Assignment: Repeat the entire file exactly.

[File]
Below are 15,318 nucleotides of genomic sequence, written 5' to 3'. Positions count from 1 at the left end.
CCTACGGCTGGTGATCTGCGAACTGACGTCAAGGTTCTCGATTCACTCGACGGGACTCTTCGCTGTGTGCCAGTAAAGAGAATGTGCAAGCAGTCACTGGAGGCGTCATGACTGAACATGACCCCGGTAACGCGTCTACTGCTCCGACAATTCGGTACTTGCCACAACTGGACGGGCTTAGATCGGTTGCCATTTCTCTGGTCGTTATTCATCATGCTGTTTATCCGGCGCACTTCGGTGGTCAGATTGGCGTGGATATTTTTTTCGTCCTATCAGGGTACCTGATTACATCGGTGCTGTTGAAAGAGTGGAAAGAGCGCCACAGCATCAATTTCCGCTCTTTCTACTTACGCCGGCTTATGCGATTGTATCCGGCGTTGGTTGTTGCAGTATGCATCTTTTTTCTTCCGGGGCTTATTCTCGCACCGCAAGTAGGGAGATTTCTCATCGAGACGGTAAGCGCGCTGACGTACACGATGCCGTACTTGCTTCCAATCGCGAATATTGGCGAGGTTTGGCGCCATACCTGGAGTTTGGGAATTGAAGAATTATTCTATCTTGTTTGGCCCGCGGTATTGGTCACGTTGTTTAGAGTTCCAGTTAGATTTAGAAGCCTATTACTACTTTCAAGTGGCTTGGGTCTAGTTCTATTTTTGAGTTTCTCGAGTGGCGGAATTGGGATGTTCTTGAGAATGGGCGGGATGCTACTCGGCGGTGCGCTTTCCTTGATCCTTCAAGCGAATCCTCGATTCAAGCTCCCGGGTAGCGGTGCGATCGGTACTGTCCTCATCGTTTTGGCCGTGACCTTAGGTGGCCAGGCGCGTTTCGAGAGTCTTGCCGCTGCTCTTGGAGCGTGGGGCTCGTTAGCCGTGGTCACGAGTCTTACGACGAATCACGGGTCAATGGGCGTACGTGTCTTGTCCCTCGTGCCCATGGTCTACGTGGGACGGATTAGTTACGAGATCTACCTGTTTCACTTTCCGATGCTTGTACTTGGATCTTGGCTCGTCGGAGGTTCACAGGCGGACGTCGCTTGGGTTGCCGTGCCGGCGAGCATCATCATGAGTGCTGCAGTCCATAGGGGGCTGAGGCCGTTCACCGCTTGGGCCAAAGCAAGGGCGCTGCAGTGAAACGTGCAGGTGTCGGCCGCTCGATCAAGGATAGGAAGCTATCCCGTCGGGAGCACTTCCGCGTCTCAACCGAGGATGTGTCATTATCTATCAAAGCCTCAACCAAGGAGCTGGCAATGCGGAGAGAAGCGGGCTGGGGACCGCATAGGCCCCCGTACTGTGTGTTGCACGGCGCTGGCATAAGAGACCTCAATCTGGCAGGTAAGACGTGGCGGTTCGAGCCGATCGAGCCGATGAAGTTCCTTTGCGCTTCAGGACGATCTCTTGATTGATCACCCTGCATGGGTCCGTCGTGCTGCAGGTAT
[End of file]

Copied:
Below are 15,318 nucleotides of genomic sequence, written 5' to 3'. Positions count from 1 at the left end.
CCTACGGCTGGTGATCTGCGAACTGACGTCAAGGTTCTCGATTCACTCGACGGGACTCTTCGCTGTGTGCCAGTAAAGAGAATGTGCAAGCAGTCACTGGAGGCGTCATGACTGAACATGACCCCGGTAACGCGTCTACTGCTCCGACAATTCGGTACTTGCCACAACTGGACGGGCTTAGATCGGTTGCCATTTCTCTGGTCGTTATTCATCATGCTGTTTATCCGGCGCACTTCGGTGGTCAGATTGGCGTGGATATTTTTTTCGTCCTATCAGGGTACCTGATTACATCGGTGCTGTTGAAAGAGTGGAAAGAGCGCCACAGCATCAATTTCCGCTCTTTCTACTTACGCCGGCTTATGCGATTGTATCCGGCGTTGGTTGTTGCAGTATGCATCTTTTTTCTTCCGGGGCTTATTCTCGCACCGCAAGTAGGGAGATTTCTCATCGAGACGGTAAGCGCGCTGACGTACACGATGCCGTACTTGCTTCCAATCGCGAATATTGGCGAGGTTTGGCGCCATACCTGGAGTTTGGGAATTGAAGAATTATTCTATCTTGTTTGGCCCGCGGTATTGGTCACGTTGTTTAGAGTTCCAGTTAGATTTAGAAGCCTATTACTACTTTCAAGTGGCTTGGGTCTAGTTCTATTTTTGAGTTTCTCGAGTGGCGGAATTGGGATGTTCTTGAGAATGGGCGGGATGCTACTCGGCGGTGCGCTTTCCTTGATCCTTCAAGCGAATCCTCGATTCAAGCTCCCGGGTAGCGGTGCGATCGGTACTGTCCTCATCGTTTTGGCCGTGACCTTAGGTGGCCAGGCGCGTTTCGAGAGTCTTGCCGCTGCTCTTGGAGCGTGGGGCTCGTTAGCCGTGGTCACGAGTCTTACGACGAATCACGGGTCAATGGGCGTACGTGTCTTGTCCCTCGTGCCCATGGTCTACGTGGGACGGATTAGTTACGAGATCTACCTGTTTCACTTTCCGATGCTTGTACTTGGATCTTGGCTCGTCGGAGGTTCACAGGCGGACGTCGCTTGGGTTGCCGTGCCGGCGAGCATCATCATGAGTGCTGCAGTCCATAGGGGGCTGAGGCCGTTCACCGCTTGGGCCAAAGCAAGGGCGCTGCAGTGAAACGTGCAGGTGTCGGCCGCTCGATCAAGGATAGGAAGCTATCCCGTCGGGAGCACTTCCGCGTCTCAACCGAGGATGTGTCATTATCTATCAAAGCCTCAACCAAGGAGCTGGCAATGCGGAGAGAAGCGGGCTGGGGACCGCATAGGCCCCCGTACTGTGTGTTGCACGGCGCTGGCATAAGAGACCTCAATCTGGCAGGTAAGACGTGGCGGTTCGAGCCGATCGAGCCGATGAAGTTCCTTTGCGCTTCAGGACGATCTCTTGATTGATCACCCTGCATGGGTCCGTCGTGCTGCAGGTAT